DeRozan brings the ball up looking for his own shot, but he finds his shot well contested from a range that would make Stephen Curry blush, so in the air he changes his mind and dumps it off to Lowry, who has to just throw it up over Goran Dragic, who is there with a good contest of his own.

Nothing but net.

Lowry was 4-of-8 from three on his way to 22 points in the Toronto win.

If things stay the way they are, this would be your first-round 1 vs. 8 matchup in the East.

Frustrated Ben Simmons on not being All-Star: ‘My stats don’t lie’

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On the night of the All-Star Game player draft — done behind closed doors for no good reason — we all praised LeBron James for drafting such an impressive team. Turns out being on Team LeBron was like the Sports Illustrated curse as four have gone down with injuries and will miss the game in Los Angeles Feb. 18: DeMarcus Cousins, John Wall, Kristaps Porzingis, and Kevin Love.

Three of those guys are from the Eastern Conference, and three times when NBA Commissioner Adam Silver named a replacement it wasn’t Philadelphia’s Ben Simmons. For Wall it was Andre Drummond, for Love it was Goran Dragic, and for Porzingis it was Kemba Walker who got the call.

Ben Simmons is pissed he’s not on that list.

Slow your roll rookie. First, if you want to be pissed at someone, be pissed at the NBA coaches — Silver consistently has filled an injured space with the next highest vote-getter on the coaches’ ballot (the NBA coaches pick the reserves in each league).

Second, in the latest case of picking Kemba Walker over Simmons, the coaches got it right.

Simmons is averaging 16.6 points on a 54.1 true shooting percentage, 7.8 rebounds, and 7.2 assists per game this season, which are impressive numbers (and might win him Rookie of the Year). Kemba Walker is averaging 22.9 points on 56.1 true shooting percentage, plus 5.8 assists per game. Simmons team has won more games and is in the playoffs (Walker and the Hornets will miss that dance). Simmons started the season hot but had some cool spells, where Walker has stepped up his game as the season went along. Maybe more importantly, Walker has been more efficient — he has a better PER (20.9 to 18.3), better win shares numbers, better value over replacement player numbers, better real plus-minus, and just about any other advanced stat you want.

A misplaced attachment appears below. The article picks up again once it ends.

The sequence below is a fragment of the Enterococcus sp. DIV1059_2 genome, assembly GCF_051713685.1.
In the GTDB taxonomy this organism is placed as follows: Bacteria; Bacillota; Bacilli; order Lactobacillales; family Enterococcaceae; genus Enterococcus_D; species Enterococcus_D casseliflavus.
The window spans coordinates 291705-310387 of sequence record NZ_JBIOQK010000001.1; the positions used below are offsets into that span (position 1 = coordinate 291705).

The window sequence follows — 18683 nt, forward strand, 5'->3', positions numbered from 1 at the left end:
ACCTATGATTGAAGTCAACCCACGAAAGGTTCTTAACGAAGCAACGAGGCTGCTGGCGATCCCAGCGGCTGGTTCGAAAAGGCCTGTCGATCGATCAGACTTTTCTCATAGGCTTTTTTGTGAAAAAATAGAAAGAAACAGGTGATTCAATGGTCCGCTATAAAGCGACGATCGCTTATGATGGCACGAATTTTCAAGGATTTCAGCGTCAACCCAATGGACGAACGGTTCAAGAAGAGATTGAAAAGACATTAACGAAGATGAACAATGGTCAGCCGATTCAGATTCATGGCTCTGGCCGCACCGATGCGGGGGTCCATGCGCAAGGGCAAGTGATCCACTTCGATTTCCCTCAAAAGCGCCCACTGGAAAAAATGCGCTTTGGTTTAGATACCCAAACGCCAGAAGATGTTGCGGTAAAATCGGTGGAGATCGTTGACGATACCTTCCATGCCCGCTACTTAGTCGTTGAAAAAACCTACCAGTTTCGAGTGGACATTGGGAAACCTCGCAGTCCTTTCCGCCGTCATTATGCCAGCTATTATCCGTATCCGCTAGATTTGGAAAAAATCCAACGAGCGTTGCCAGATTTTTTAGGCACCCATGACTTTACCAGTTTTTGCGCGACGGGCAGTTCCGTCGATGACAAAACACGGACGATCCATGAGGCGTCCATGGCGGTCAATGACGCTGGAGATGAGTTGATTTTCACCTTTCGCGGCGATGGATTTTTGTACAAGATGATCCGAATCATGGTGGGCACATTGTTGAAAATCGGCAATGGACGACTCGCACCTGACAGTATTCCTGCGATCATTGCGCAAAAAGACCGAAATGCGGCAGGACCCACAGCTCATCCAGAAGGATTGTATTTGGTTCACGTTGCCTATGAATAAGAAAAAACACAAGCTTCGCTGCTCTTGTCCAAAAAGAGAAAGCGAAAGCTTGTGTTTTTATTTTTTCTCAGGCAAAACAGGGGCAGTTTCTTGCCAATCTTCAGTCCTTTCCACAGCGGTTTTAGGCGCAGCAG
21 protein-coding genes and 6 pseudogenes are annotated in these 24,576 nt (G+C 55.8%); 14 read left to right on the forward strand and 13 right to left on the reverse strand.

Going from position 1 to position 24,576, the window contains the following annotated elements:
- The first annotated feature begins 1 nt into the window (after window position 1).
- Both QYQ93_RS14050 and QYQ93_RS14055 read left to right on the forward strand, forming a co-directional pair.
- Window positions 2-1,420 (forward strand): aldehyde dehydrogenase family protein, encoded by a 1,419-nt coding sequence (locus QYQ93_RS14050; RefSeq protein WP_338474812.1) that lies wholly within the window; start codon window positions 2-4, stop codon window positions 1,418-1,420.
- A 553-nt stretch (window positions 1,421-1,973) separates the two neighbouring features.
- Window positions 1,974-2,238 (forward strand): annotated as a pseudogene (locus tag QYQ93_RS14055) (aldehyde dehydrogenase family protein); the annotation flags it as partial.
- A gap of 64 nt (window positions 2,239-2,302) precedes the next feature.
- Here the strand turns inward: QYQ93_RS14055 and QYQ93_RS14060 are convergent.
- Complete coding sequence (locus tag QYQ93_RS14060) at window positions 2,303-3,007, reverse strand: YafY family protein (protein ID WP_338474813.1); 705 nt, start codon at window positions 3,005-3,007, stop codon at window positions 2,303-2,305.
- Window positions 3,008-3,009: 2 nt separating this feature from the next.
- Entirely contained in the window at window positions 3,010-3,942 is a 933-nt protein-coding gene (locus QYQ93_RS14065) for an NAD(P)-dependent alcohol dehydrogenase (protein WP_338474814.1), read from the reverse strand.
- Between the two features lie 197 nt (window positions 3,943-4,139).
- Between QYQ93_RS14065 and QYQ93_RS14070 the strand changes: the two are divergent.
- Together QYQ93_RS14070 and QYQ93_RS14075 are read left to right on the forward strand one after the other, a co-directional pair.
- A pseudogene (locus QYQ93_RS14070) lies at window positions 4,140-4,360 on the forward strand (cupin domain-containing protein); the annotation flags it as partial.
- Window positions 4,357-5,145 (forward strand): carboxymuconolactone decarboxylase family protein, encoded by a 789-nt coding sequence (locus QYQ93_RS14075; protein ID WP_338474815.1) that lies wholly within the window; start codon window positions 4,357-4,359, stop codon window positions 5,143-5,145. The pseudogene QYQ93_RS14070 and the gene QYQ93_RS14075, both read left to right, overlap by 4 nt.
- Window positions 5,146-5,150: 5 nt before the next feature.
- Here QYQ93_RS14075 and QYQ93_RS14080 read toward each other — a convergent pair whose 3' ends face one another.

Here’s the real difference: Simmons is not the best player on his team (Joel Embiid), as opposed to Charlotte where it’s Kemba Walker vs. the world. The Hornets second-best playmaker is probably Nicolas Batum, and he’s not a great playmaker. When Walker sits for Charlotte, they are 17.6 points per 100 possessions worse (when he’s on the court the Hornets have the numbers of a solid playoff team, when he sits they are one of the worst teams in the NBA). When Simmons plays, the Sixers are +4 points per 100.